Two Bristol nonprofits get $80,000 in Champlin grants

By Christy Nadalin
Posted 11/29/23

The East Bay Food Pantry will be receiving $51,015 to resurface the floors at their facility, and awarded $30,000 to Linden Place for the preservation of the 18th Century Summer House.

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Two Bristol nonprofits get $80,000 in Champlin grants


The Champlin Foundation recently announced its second batch of grants from its 2023 awards, and both the East Bay Food Pantry (EBFP) and Linden Place were beneficiaries.

The EBFP will be receiving $51,015 to resurface the floors at their facility, located at 532 Wood St. The expansive space hosts both a food pantry and a thrift shop, with the thrift shop proceeds supporting their efforts at battling local food insecurity.

Last year, the EBFP served 2,035 food-insecure individuals in 1,006 households, a 13% increase over the year before. In addition to food distribution at their Bristol location, they also deliver food to the homebound, supplement meals for children when school is closed, provide supplementary food and toiletries for seniors, and provide nutrition education to help clients make healthy food choices for their families.

“We are so grateful to the Champlin Foundation for their generous grant to help us complete a much-needed capital project,” said EBFP Executive Director Emily Mushen. “The grant funds will allow us to resurface our food pantry and thrift store floors, creating a safer, cleaner environment for our guests.”

Preserving the oldest structure at Linden Place
The Champlin Foundation has also awarded $30,000 to Linden Place for the preservation of the 18th Century Summer House, located at the back of the gardens. The Summer House is the earliest structure on the Linden Place estate, and was originally located on the estate of Charles DeWolf, the father of George DeWolf, who built Linden Place.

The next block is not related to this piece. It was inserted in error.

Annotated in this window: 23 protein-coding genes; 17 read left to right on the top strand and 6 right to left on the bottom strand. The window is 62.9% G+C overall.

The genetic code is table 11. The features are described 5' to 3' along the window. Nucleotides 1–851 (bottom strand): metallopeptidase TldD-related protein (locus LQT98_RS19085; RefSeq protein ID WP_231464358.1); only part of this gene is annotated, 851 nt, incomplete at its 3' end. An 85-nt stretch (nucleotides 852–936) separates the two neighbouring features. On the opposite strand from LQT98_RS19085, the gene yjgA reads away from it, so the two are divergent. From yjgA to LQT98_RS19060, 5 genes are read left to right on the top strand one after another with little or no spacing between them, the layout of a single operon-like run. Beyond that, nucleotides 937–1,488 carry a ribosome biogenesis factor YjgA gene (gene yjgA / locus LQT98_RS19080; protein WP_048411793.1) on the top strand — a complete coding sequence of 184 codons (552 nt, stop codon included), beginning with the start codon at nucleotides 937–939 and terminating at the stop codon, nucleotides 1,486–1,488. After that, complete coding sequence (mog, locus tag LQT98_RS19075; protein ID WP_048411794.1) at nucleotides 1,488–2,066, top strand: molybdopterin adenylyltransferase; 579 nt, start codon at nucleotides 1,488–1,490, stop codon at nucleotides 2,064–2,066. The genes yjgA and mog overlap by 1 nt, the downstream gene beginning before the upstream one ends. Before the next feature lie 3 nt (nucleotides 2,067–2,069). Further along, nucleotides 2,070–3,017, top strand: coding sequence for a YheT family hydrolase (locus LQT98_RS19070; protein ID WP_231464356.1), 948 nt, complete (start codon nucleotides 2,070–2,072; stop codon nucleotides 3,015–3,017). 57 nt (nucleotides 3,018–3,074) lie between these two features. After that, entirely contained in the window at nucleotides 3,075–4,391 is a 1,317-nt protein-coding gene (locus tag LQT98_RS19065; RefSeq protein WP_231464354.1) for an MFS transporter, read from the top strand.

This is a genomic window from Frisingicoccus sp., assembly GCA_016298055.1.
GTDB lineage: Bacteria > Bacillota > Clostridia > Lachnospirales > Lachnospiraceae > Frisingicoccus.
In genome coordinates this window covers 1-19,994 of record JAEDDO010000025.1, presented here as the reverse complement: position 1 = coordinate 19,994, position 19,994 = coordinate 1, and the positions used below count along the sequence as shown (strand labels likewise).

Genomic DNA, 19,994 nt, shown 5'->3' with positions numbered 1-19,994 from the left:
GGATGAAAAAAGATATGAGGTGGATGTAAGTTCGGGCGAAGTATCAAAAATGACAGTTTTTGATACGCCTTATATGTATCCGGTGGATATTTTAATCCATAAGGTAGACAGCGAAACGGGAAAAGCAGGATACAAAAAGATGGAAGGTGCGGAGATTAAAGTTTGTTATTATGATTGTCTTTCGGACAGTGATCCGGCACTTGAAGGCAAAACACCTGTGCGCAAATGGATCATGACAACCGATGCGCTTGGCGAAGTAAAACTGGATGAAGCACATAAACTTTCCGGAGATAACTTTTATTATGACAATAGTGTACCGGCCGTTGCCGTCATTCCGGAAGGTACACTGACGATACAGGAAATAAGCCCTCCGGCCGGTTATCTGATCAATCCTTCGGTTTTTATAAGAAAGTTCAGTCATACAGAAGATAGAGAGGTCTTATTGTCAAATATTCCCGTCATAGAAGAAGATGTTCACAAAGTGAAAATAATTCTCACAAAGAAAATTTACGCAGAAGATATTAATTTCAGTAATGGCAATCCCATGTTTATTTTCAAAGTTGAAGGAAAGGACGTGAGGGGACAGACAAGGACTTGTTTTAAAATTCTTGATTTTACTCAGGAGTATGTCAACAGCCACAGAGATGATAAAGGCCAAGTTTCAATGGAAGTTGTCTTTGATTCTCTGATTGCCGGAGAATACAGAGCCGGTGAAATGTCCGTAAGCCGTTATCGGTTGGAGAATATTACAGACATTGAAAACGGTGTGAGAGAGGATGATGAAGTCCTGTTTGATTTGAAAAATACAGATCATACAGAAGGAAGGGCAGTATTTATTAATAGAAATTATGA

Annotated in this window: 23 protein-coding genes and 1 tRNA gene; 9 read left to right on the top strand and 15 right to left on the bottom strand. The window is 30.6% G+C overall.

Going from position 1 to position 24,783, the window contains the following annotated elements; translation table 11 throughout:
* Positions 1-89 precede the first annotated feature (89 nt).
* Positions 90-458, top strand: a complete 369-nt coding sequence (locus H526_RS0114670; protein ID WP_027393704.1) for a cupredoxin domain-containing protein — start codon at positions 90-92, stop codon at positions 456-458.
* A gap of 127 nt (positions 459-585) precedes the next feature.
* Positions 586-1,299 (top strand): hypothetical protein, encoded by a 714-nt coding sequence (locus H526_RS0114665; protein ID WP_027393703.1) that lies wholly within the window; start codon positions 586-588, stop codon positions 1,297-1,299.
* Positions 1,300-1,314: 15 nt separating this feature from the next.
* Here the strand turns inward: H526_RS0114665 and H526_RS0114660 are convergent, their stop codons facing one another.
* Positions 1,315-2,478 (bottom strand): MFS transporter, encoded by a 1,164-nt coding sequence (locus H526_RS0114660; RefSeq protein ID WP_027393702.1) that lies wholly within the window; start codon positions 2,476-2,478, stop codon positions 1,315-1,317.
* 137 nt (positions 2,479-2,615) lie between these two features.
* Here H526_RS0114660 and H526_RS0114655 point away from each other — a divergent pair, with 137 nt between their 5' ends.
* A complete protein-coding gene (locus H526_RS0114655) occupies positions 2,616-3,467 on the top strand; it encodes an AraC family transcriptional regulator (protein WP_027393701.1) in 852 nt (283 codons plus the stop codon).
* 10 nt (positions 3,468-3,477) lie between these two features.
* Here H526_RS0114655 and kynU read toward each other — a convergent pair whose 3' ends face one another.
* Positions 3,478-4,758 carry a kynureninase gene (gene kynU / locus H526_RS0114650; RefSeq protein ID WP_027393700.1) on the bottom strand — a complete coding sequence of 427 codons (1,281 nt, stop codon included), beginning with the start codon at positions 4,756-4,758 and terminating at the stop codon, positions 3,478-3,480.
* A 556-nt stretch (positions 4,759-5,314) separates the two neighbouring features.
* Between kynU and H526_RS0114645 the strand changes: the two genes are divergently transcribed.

This small, decorative building was meant to impress and entertain visitors and is a surviving example of the efforts that the rising elites of the New Republic undertook to show off their wealth and emulate the nobility of Europe. The Summer House was eventually moved to the Linden Place estate in the late 1880’s, during the time that Samuel Pomeroy Colt owned the property, likely because Charles DeWolf’s home was destroyed by fire.

Today, this building not only represents a significant time in Bristol, and U.S. history, it remains one of only two surviving such structures in Rhode Island; the other being at Redwood Library in Newport.

“We are thrilled and grateful for the very generous support of The Champlin Foundation for the preservation of our Summer House,” said Susan Battle, the Executive Director of Linden Place. “Funds from the grant will be used for extensive necessary exterior and interior repairs. When this restoration work is complete, visitors will be able to enjoy the Summer House as a garden retreat, just as the family did years ago.”

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A lifelong Portsmouth resident, Jim graduated from Portsmouth High School in 1982 and earned a journalism degree from the University of Rhode Island in 1986. He's worked two different stints at East Bay Newspapers, for a total of 18 years with the company so far. When not running all over town bringing you the news from Portsmouth, Jim listens to lots and lots and lots of music, watches obscure silent films from the '20s and usually has three books going at once. He also loves to cook crazy New Orleans dishes for his wife of 25 years, Michelle, and their two sons, Jake and Max.